While potatoes provide many health advantages, there are also some possible hazards. Here is a concise summary of the advantages and disadvantages of giving your Labrador Retriever potatoes.

Benefits of Potato for Labradors:

  • Vitamin C: Potatoes are an excellent source of vitamin C, which helps strengthen your Lab’s immune system and supports collagen synthesis for healthy skin and joints.
  • Potassium: High in potassium, potatoes contribute to maintaining your Labrador’s muscle function, overall fluid balance, and nerve transmission.
  • Carbohydrates: As a source of complex carbohydrates, potatoes can provide your Labrador with a steady source of energy throughout the day.
  • Calcium: Potatoes also contain calcium, which is necessary for strong bones and teeth, nerve transmission, and muscle function.
  • Digestibility: The inclusion of potatoes in your dog’s kibble promotes better palatability and digestibility, according to a recent study.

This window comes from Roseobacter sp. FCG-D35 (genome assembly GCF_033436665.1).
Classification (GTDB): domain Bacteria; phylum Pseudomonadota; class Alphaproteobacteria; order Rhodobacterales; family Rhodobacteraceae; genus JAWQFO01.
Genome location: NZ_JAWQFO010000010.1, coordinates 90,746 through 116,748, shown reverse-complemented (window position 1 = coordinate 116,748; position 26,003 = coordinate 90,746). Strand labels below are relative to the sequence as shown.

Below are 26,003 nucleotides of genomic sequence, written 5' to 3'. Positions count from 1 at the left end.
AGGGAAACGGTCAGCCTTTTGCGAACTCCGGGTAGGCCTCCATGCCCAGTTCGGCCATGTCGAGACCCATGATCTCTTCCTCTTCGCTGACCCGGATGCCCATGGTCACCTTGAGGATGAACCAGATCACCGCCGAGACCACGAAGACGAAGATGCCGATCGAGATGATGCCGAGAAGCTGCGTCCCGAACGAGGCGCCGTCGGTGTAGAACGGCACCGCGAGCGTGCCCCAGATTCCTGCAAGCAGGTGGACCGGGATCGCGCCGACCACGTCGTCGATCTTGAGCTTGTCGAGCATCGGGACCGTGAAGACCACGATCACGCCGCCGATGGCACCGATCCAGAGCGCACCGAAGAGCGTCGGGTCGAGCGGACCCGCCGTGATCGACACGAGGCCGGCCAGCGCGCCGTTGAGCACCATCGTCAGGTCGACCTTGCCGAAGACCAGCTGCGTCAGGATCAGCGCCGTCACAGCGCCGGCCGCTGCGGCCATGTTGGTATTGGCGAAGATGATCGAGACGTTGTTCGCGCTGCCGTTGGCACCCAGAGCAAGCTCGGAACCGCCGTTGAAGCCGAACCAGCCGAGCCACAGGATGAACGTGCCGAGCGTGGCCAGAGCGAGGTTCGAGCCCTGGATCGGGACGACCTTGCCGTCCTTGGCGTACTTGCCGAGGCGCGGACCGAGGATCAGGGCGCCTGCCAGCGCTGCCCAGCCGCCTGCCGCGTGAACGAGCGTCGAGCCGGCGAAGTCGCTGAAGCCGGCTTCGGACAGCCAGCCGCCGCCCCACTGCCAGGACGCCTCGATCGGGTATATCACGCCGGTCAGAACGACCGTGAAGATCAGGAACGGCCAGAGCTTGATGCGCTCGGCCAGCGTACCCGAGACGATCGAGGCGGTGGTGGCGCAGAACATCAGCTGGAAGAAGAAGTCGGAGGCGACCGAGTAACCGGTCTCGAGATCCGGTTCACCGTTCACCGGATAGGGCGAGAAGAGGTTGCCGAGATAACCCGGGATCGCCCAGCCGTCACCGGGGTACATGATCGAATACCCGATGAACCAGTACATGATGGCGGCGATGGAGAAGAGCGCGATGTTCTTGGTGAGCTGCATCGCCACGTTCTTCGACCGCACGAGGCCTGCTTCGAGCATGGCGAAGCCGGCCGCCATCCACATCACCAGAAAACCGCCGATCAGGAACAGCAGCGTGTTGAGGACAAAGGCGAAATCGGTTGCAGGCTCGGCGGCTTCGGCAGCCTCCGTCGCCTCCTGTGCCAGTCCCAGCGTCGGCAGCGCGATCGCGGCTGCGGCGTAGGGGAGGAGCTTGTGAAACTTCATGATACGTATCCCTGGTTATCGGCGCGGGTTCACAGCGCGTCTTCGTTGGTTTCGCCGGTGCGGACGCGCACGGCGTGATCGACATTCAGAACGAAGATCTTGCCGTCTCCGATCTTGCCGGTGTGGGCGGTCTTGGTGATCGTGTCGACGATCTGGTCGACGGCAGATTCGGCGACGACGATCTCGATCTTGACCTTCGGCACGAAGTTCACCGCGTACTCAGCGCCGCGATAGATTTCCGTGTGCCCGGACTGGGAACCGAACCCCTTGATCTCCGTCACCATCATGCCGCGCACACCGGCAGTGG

Here is a brief table with the nutritional information of raw potatoes, according to the US Department of Agriculture:

NutrientAmount per 100g
Carbohydrates17.5 g
Fiber2.1 g
Vitamin B60.298mg
Nutrients in potatoes for Labradors

Perhaps you can add potatoes to add flavor and more taste to their regular food? In fact, it’s an excellent addition to enhance the eating experience of your Labrador.


With the benefits covered, let’s now look at the disadvantages.

Risks of Potato for Labradors:

  • Weight gain: Too many potatoes may lead to weight gain in your dog due to their high carbohydrate content. Be mindful of portion sizes and adjust your dog’s calorie intake to maintain a healthy weight.
  • Diabetes: Potatoes have a high glycemic index, which means they can cause a rapid increase in blood sugar levels. If your Labrador is prone to or suffers from diabetes, you should consult your vet before introducing potatoes into their diet.
  • Allergies or Intolerances: Some Labs may develop allergic reactions or food intolerances to potatoes. If you notice any signs of gastrointestinal upset, skin irritation, or other strange symptoms after feeding potatoes, consult your vet.
  • Heart health: Potatoes are a cholesterol-free food, but regular overconsumption may lead to weight gain in dogs, indirectly affecting their heart health. Obesity in dogs is a significant risk factor for heart disease. Recently, the FDA released a report linking potatoes to the development of dilated cardiomyopathy in dogs, but further research is needed.